Germany bemoans Yemeni humanitarian crisis
The current ‘cholera’ epidemic with around 5,000 new suspected cases every day is exacerbating the crisis in the country still further.
The civilian population is bearing the brunt of the suffering. While humanitarian workers are attempting to do their job at great risk to life and limb, aid is not reaching many areas owing to restricted access and administrative barriers.
We are greatly concerned by the fact that hostilities are claiming civilian casualties time and again.
The attack on a market in Sadaa province on June 18, which claimed over 20 lives, is a case in point.
Furthermore, more and more reports are detailing increasing repression and restrictions to fundamental civil and basic liberties by all parties to the conflict.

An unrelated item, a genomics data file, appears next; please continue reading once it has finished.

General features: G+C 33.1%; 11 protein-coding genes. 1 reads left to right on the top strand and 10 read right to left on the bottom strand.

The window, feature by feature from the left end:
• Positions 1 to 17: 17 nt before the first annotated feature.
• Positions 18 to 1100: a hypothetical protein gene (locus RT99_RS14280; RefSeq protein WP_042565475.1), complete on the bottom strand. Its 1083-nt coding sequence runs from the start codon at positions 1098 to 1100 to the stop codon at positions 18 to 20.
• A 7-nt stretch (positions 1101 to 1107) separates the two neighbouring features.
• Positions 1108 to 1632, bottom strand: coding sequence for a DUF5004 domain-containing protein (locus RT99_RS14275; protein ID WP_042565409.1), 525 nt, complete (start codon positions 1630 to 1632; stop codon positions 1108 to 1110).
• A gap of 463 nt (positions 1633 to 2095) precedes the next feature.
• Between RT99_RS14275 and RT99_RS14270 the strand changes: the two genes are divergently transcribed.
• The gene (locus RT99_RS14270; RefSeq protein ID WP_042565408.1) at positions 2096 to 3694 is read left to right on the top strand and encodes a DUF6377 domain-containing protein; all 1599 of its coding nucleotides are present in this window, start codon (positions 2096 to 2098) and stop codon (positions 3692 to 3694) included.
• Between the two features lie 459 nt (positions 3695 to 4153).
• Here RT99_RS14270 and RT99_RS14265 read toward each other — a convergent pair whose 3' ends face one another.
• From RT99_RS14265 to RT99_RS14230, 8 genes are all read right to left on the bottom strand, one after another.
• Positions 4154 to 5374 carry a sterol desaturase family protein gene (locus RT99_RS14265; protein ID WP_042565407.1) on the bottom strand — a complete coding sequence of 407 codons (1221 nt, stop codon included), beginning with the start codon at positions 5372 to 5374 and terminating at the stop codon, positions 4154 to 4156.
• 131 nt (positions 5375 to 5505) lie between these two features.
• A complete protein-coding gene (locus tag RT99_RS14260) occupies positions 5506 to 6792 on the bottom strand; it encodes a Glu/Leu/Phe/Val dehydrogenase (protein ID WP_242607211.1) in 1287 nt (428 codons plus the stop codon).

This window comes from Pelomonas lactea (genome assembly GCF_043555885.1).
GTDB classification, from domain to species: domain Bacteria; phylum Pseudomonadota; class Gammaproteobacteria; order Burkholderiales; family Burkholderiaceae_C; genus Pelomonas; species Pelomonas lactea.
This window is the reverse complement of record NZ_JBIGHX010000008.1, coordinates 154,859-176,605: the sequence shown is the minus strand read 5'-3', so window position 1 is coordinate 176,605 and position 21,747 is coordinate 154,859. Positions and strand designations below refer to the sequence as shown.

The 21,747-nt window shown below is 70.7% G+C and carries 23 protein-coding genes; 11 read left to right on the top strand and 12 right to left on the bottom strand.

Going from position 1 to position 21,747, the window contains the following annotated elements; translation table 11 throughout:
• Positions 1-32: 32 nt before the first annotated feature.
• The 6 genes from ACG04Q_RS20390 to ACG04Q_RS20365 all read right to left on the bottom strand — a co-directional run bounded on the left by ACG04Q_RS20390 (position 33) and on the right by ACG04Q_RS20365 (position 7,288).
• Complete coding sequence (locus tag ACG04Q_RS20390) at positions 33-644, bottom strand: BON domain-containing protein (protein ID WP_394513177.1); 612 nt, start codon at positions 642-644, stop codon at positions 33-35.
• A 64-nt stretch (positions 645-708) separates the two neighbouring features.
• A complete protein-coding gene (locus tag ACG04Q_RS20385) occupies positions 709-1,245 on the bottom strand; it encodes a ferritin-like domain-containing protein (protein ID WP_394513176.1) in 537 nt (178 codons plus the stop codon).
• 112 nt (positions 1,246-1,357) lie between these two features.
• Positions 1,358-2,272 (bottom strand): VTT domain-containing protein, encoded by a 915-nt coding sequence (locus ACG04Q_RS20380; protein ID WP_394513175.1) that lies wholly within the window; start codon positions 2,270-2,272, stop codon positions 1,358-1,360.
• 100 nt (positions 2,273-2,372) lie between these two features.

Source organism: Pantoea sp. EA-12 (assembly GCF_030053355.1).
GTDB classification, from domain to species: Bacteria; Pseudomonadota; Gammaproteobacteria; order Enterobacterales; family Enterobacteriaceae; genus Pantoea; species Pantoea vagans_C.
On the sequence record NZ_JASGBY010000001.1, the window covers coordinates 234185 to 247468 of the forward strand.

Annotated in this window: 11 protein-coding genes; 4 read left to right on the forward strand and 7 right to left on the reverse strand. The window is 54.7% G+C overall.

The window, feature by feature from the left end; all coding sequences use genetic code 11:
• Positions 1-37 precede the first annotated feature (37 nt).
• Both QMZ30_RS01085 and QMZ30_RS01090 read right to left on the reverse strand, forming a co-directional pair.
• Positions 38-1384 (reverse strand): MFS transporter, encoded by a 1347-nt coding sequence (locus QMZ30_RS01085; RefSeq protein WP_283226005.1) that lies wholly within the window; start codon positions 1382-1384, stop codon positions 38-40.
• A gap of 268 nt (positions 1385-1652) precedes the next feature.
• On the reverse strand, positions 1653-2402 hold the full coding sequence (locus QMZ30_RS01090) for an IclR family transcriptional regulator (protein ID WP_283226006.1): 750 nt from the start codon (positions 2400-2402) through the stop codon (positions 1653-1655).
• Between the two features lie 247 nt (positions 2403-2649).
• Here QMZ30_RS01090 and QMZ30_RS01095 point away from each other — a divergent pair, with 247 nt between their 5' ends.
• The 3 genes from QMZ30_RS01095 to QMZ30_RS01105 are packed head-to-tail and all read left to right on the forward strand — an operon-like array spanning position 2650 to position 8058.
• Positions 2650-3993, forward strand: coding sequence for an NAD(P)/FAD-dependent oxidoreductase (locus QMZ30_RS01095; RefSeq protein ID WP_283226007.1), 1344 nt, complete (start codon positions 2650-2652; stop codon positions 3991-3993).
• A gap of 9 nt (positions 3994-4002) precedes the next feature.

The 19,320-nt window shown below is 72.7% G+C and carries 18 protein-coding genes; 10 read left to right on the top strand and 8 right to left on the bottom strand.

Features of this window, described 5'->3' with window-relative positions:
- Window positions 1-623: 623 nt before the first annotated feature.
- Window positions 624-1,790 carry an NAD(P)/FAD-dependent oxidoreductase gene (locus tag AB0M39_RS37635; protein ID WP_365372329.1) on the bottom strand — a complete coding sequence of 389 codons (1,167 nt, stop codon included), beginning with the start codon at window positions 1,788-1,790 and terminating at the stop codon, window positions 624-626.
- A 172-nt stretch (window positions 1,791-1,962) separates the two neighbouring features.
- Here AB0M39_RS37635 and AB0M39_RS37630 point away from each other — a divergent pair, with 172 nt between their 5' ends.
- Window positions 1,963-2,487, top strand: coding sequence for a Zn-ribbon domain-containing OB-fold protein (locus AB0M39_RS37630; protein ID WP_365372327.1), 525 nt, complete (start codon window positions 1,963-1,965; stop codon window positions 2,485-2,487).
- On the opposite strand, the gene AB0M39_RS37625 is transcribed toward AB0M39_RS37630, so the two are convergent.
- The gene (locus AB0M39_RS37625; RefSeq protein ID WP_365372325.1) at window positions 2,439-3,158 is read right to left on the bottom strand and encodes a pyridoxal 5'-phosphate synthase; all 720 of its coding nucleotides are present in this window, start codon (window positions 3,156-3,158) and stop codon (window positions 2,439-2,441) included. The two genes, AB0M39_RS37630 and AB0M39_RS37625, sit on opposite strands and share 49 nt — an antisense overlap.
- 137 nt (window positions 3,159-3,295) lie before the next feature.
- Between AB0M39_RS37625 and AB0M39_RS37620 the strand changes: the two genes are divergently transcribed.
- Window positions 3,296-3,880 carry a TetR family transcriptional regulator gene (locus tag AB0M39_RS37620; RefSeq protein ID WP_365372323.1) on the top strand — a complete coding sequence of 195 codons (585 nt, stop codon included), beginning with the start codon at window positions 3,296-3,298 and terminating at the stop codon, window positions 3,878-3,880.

Only a political solution can put an end to this man-made crisis. The most important steps to this end are an immediate ceasefire, unrestricted and secure humanitarian access and the resumption of negotiations brokered by the United Nations.
Infringements of international humanitarian law must be investigated quickly and thoroughly. An independent international commission of inquiry is the most effective tool in this regard.
According to the united nations (UN), one of the world’s most serious humanitarian crises is taking place in Yemen. Some 18.8 million people are dependent on humanitarian assistance and there is a threat of famine.
The current cholera outbreak has further exacerbated the situation since April. According to the world health organisation (WHO), the epidemic has already claimed in excess of 1400 lives. There are 220,000 suspected cases.
Germany increased humanitarian assistance for Yemen in 2017 to 125 million euros. Furthermore, Germany is funding the track II dialogue of the Berghof foundation, currently the only inclusive intra-Yemeni dialogue format to support the UN’s mediation efforts.